Terry Eagleton on Tragedy as a political institution

‘Sorrow and despair constitute a lingua franca. Yet tragedy in the artistic sense is a highly specific affair.’ In Tragedy, eminent literary critic Terry Eagleton explores the nuances of tragedy in Western culture—from literature and politics to philosophy and theatre.

His examination of the political nature of tragedy looks closely at its connection with periods of historical transition. The dramatic form, Eagleton demonstrates, originated not as a meditation on the human condition, but at moments of political engagement, when civilizations struggled with the conflicts that beset them.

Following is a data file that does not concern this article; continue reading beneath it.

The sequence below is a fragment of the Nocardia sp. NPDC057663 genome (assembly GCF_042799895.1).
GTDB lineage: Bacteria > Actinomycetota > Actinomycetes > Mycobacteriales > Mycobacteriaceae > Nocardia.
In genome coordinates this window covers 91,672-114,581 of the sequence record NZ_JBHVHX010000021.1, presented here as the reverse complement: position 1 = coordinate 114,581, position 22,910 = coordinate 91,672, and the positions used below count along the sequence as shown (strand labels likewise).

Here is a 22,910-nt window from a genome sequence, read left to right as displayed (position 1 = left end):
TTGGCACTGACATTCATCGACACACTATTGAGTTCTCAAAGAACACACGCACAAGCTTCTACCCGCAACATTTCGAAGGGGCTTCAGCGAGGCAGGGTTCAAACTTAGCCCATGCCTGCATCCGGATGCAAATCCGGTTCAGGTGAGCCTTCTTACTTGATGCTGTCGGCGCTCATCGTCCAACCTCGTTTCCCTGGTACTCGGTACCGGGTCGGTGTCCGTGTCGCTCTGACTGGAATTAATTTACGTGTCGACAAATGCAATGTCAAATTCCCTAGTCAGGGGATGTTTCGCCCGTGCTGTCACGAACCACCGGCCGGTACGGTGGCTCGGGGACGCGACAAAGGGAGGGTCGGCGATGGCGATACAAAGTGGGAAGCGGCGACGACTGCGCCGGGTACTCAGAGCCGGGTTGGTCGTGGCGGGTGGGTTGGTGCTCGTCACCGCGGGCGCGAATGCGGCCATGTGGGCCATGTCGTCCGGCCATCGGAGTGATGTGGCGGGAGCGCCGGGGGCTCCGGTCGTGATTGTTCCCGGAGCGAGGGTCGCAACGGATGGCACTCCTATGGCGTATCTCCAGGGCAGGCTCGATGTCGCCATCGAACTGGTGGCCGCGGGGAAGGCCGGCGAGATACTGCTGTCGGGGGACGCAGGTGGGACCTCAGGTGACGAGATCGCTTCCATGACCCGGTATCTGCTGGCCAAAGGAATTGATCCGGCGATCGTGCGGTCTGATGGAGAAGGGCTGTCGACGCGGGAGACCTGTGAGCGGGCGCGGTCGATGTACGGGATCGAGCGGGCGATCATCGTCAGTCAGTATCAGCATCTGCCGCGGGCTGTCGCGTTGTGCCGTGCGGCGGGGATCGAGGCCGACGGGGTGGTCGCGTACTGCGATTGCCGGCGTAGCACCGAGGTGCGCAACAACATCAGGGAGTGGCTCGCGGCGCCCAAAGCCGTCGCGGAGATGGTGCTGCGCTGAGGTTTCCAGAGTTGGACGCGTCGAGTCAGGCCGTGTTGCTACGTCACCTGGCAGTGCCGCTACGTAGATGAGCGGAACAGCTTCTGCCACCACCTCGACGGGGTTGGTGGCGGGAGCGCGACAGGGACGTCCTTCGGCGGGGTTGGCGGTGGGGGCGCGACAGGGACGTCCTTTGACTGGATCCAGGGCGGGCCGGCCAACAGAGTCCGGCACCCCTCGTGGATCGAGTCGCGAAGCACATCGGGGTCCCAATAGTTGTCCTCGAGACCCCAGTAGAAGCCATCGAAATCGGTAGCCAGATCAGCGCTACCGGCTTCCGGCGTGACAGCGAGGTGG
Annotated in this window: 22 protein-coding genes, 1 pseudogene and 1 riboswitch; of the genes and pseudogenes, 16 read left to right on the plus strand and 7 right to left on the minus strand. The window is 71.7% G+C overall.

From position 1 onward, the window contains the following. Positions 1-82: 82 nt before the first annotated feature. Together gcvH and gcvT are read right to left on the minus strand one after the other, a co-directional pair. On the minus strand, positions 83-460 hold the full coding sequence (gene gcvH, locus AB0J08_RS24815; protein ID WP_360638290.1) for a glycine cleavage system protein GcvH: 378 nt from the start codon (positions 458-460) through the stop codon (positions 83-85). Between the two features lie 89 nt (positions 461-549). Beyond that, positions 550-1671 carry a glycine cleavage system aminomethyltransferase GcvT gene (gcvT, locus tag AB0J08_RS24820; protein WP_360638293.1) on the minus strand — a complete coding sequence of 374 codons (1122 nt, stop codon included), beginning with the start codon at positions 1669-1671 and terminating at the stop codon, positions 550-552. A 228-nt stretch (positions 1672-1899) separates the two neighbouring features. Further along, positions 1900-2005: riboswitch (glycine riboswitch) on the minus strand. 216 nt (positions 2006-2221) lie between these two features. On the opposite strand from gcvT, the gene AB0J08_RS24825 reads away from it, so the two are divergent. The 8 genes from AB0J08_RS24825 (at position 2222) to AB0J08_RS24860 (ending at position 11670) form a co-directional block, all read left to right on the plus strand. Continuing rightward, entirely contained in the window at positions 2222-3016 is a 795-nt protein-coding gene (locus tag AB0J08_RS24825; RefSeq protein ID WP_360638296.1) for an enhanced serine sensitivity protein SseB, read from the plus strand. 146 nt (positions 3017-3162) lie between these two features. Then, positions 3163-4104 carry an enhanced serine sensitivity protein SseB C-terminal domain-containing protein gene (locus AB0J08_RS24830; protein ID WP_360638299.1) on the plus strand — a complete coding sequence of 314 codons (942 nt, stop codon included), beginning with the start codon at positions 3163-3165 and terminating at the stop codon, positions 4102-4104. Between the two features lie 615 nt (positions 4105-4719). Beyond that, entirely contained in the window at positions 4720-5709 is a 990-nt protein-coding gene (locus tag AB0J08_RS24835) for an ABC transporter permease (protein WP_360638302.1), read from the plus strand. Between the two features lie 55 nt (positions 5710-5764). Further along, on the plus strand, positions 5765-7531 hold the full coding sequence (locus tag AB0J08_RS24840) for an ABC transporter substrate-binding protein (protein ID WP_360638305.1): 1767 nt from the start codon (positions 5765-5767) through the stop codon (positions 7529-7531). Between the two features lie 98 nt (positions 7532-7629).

Read on for an extract on tragedy as a political institution, moving from Plato and Aristotle to the German philosophers.


Tragedy
by Terry Eagleton

‘Eagleton, almost alone among academic literary critics of his generation, has never been afraid of asking big questions about big things.’– John Sutherland

Did you enjoy this extract and want to read more content from Terry Eagleton? Try an extract from Why Marx was Right or listen to his interview on The Event of Literature.


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